Jeff’s other relatives and friends number in the hundreds, his fans in the
many thousands.

His quick wit, exuberant energy, and loving devotion to his family will
be deeply missed.

Remembrances in Jeff’s name may be made to Lung Cancer Alliance,

A Celebration of Jeff’s Life is planned for Saturday, August 12 at 2 PM at
the Danville Community Center, 420 Front Street, Danville, California
94526, (925-314-3400).


For some reason, this review has disappeared from Amazon and was never posted here though I did it within the lifetime of this blog.

Review: Interrupt, Jeff Carlson, 2013.Interrupt

Imagine you are going about your business one day and then you just black out and wake up with no memories of what happened. Maybe you wake up wandering in a strange area or with blood on your hands or in the middle of having sex with a complete stranger.

Such is the premise of Carlson’s novel, fresh with speculations and implications from current science, on what would happen if the sun suddenly manifested its variability with massive electromagnetic pulses which scramble communications and the human brain. Carlson draws from genetic anthropology, geology, physics, SETI, astronomy, and neurology to fuel this modern hard science fiction thriller. And, while the science may be current, the speed and shortness of the novel are refreshingly old-fashioned in their tautness. (For those who have read Carlson’s short story “Interrupt” in his Long Eyes, this is not an expansion but a substantial reworking of the premise of that story.)

The novel centers around three characters:  Emily Flint, researcher on therapies for autistic disorders; Drew Haldane, Navy flier and also operative for ROMEO, an ultra-secret intelligence agency; and Marcus Wolsinger, a radio astronomer tracking variability in the sun’s output. Their loyalties to their communities and families, lovers and friends, institutions and organizations will be tested not only during the collapse of civilization due to the “interrupt” but also by a war between the US and China. Most ominously of all, not everyone is crippled by the intermittent pulses of the interrupt. A select few become murderously efficient in turning on their fellow humans. Or are these killers really human? Continue reading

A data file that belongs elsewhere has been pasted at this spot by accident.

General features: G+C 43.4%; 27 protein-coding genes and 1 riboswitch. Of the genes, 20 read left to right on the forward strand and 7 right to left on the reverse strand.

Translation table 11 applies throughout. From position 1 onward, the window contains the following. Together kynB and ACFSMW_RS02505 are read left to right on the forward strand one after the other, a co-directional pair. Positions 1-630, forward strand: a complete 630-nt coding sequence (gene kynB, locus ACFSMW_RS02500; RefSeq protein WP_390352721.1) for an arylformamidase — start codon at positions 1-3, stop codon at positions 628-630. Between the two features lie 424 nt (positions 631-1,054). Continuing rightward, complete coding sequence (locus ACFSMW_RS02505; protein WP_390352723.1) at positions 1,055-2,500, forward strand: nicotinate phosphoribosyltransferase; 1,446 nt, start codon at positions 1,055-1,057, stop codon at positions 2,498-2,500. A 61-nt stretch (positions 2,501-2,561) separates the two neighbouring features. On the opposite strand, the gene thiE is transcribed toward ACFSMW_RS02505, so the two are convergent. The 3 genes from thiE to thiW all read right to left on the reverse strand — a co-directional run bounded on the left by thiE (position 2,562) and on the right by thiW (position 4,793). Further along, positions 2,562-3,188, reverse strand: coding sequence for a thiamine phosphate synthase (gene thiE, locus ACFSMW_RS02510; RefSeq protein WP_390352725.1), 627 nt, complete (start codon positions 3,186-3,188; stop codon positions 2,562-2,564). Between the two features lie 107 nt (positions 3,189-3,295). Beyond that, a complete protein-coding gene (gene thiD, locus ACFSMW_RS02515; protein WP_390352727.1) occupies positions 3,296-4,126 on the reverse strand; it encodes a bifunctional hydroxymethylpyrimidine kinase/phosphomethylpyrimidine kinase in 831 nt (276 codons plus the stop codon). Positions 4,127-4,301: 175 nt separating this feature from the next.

“From Beyond”

The Lovecraft series.

Raw Feed (2005): “From Beyond”, H. P. Lovecraft, 1920.Dagon and Other Macabre Tales

In his introduction to this collection, T. E. D. Klein notes that Lovecraft’s protagonist are usually solitary figures or, if a friend is shown, the friend is there to show the downfall of the protagonist.

This is such a story, and I liked the change of pace.

Crawford Tillinghast is described by his best friend, the narrator, as a man who should never have studied philosophy or science. He embarks on a plan to make the invisible entities around us visible — and, in turn, we will become visible to them and (as it turns out), prey.

I liked the bitterness of the story as Tillinghast, begged by the narrator not to continue his researches, kicks him away and then, eventually, tries to get one of the newly discovered entities from beyond to kill him, all the while gloating that at last the existence of his “pets” will be proven. Of course, it is Tillinghast they ultimately kill. Continue reading